Tuesday, July 13, 2010

Lancastrians in Exile, Yorkists in Power

So, the aftermath of the battle of Lawford Heath has to be weighed up for effects. First, the nobles on the field: as he is 'Merciful', the Earl of March – now the Yorkist host commander – spares the captured Lords Audley & Dudley. Likewise the Lancastrians will spare Wenlock through Buckingham's Merciful nature. Losses in the commons come to roughly 2200 Yorkists and 2400 Lancastrians - including dead, wounded, and (predominantly) fled. Still, who cares about our little plastic-modelled commoners? The little plastic-modelled nobles are all that matters!

Y: Duke of York, Baron Clinton, Baron Grey of Powys,
L: Duke of Exeter, Earl of Shrewsbury,

Y: Baron Wenlock, Earl of Salisbury (wounded),
L: Lord Audley, Baron Dudley,

Y: Earl of March, Baron Ferrers
L: Duke of Buckingham, Lord Grey of Rougemont, Earl of Wiltshire, Viscount Beaumont

Queen Margaret of Anjou watches the rout of her army from a nearby church steeple, and then flees the scene on horseback - no doubt employing the ruse (she supposedly used historically) of having her horse shod back-to-front to leave a false trail - and makes a fast getaway, along with her son.

Campaign Morale for the Yorkists sinks to 3, but Lancastrian morale implodes outright and sinks to zero - there's nothing for it but to flee! Queen Margaret, Buckingham, Wiltshire & Beaumont flee the battlefield to Bristol and then sail to France and exile. Other Lancastrians all make a similar move abroad - Beaufort and Devon join the fugitive fleet sailing out the Bristol Channel, while the Elder Somerset and Northumberland head north to Scotland for safe shelter. In the meantime it is Yorkists that call the 'Parliament of Devils' to issue an attainder on all the fleeing Lancastrians, pronouncing them all traitors and confiscating their lands & titles.

The scenario ends: Yorkists win only a 'minor victory' as they have routed the Lancastrians into exile, but Buckingham, Somerset, Queen Margaret & Prince Edward are all still at large. The Lancastrians however, win a 'major victory' as they have killed Richard of York!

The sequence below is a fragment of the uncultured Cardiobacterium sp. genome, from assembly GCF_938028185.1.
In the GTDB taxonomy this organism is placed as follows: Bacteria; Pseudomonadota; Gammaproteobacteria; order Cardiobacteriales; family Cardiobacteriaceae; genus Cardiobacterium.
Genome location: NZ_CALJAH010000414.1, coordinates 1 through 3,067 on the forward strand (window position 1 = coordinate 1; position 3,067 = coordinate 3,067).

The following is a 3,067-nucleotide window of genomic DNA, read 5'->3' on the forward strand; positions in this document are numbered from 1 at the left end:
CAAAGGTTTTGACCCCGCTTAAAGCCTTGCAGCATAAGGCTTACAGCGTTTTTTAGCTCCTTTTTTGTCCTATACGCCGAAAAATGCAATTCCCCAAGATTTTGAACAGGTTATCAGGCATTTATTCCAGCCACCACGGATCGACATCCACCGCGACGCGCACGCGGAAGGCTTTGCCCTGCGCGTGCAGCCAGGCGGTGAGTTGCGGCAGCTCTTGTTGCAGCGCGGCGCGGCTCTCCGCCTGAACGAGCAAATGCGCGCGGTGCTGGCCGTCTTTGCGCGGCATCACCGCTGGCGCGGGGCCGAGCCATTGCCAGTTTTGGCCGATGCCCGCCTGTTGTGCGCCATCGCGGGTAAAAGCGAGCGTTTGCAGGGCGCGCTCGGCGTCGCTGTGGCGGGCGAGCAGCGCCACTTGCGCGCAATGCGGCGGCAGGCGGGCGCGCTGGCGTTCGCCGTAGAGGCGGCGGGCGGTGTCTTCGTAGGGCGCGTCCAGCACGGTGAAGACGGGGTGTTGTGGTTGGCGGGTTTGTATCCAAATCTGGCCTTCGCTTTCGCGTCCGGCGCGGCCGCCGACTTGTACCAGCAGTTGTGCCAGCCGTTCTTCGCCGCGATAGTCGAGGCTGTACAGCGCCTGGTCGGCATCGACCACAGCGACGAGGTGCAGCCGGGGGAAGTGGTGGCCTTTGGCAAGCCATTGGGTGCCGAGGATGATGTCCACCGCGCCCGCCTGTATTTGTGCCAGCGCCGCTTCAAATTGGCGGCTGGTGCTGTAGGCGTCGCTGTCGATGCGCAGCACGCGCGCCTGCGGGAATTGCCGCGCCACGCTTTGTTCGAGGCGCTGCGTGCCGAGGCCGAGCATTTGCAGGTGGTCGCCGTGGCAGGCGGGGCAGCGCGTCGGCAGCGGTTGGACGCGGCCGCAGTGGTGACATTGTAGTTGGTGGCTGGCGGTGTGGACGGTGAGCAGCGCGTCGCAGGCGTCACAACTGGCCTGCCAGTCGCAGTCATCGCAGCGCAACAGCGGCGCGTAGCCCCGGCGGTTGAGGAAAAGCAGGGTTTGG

Now the Yorkist cause is championed by Edward Plantagenet (previously Earl of March, now Duke of York himself from inheriting his father's title.) His father's death is not such a blow to Yorkist factional hopes, as he historically died just one year later at the tail-end of 1460, at Wakefield. Now the Yorkists are the controlling faction at court, but without the support of the majority of nobles – several of them lost their fathers to Richard of York at his earlier battles of Lutterworth & Lawford Heath, and are in no mood to make up. The Lancastrian cause in exile shall return in 1460 to challenge them, so York must defend all England from invasion, and do it with a small core of loyal & active Yorkists plus a large mass of uncommitted or actively hostile nobles!

(Incidentally, the historical Edward declared himself king Edward IV after his father died, but does not do so in this game. Why? Well, historically Warwick won at Northampton and killed many Lancastrian peers who are still alive in this game; York advanced his hereditary claims to the throne and got Parliament to pass the 'Act of Accord' which named the Yorkist line as heirs after Henry VI (disinheriting Henry's actual son); plus after York was killed the Lancastrians had lost a lot of popularity by plundering and revenge-seeking, while March had won an independent victory at Mortimer's Cross. In other words, the country just isn't ready quite yet for a rival king to Henry VI, and the wars at present are still only for becoming the controlling influence at court. Give it time though, and the increasing bitterness & rivalry will prepare the ground for the Yorkist claim to become overt!)

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